CFPB’s Cordray Tries to Calm Auto Loan Conflict
This week was shaping up to be a showdown on auto finance. But from a U.S. Senate hearing Tuesday (Nov. 12) on the work of the Consumer Financial Protection Bureau (CFPB), it became clear that CFPB Director Richard Cordray wants to thaw the agency’s icy relationship with auto lenders and dealers.
Automotive News reported that Cordray, who was confirmed by the Senate in July, stood by the auto lending bulletin that the CFPB circulated in March, warning auto lenders that the agency had detected bias against women and racial minorities in interest rates. He said the agency still has “an ongoing investigatory effort” into auto lending with the Justice Department. The Recreation Vehicle Dealers Association (RVDA) is closely monitoring proceedings, as regulations could also affect third-party lending in the RV industry.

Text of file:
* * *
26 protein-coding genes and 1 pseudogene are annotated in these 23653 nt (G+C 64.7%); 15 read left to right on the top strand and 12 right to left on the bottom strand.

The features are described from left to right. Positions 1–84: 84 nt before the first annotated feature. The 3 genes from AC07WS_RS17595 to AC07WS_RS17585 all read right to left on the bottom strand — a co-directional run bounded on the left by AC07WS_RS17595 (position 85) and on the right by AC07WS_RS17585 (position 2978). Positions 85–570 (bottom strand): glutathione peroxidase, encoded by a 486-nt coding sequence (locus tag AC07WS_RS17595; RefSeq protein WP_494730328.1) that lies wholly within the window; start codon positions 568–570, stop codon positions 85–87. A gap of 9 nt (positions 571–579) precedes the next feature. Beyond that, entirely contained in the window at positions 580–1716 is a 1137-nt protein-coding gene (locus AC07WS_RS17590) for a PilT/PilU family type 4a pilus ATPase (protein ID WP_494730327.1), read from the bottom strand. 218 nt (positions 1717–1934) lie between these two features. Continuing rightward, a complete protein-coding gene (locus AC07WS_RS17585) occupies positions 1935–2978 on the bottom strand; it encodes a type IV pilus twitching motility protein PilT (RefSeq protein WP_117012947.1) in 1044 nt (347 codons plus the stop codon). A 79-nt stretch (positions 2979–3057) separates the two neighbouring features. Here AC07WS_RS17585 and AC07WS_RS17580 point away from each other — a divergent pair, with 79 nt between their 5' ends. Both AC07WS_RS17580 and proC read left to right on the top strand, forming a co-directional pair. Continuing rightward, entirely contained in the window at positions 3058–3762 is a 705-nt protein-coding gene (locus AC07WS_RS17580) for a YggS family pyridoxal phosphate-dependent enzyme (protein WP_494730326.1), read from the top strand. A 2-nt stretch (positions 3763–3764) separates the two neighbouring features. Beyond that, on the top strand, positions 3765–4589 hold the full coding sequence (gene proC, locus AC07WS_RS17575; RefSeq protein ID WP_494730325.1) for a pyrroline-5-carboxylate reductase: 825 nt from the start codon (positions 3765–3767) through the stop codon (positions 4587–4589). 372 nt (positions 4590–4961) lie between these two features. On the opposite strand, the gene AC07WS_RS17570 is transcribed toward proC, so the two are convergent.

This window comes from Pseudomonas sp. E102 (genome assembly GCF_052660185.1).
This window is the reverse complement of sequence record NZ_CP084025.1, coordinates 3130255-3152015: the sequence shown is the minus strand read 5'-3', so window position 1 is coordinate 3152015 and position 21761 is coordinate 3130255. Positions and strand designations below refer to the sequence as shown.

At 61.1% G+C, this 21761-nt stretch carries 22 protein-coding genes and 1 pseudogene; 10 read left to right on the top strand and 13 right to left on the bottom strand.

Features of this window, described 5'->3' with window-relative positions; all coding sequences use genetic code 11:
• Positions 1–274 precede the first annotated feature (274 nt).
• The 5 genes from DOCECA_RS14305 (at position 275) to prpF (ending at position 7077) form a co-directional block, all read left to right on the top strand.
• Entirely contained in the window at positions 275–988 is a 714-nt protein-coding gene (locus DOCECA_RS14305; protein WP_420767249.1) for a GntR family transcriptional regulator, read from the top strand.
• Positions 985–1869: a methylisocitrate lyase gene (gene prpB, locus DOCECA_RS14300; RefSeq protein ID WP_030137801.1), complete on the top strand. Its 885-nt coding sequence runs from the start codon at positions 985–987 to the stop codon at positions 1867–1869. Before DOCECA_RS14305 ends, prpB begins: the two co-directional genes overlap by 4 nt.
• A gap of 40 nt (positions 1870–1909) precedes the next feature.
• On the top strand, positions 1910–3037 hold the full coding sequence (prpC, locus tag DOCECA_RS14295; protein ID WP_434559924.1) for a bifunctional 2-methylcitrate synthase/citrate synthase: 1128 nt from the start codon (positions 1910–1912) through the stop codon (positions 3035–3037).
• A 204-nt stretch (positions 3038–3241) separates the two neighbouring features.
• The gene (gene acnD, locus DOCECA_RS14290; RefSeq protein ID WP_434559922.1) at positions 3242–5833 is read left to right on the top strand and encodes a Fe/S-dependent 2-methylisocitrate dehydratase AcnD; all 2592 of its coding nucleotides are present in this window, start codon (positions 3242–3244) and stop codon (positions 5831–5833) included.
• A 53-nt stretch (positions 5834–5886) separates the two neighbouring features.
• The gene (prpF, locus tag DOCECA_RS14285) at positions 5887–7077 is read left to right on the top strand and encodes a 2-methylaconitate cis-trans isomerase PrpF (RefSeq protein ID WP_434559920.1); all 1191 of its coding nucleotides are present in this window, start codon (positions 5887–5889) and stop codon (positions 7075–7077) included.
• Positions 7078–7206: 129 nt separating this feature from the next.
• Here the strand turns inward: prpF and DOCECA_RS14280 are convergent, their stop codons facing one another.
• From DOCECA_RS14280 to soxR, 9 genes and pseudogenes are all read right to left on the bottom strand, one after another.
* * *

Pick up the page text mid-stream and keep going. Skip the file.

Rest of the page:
But the former Ohio attorney general also struck a conciliatory tone. Asked about the wisdom of tossing out today’s predominant auto finance model and instead paying dealers flat fees to arrange car loans, Cordray said he wants to avoid any step that would throw a wrench in car purchases or create new problems.
He also promised more “openness and transparency,” saying he agrees with the critics who say the CFPB has been too opaque in its handling of auto lending.
“We want to propose the right protections to make sure people are treated fairly, and we particularly want to make sure they’re treated on a nondiscriminatory basis, but we don’t want to dry up access to credit,” Cordray said of car loans during the Senate Banking Committee hearing. “Maintaining that balance is quite important.”
The question is whether it would be possible to reach any compromise.
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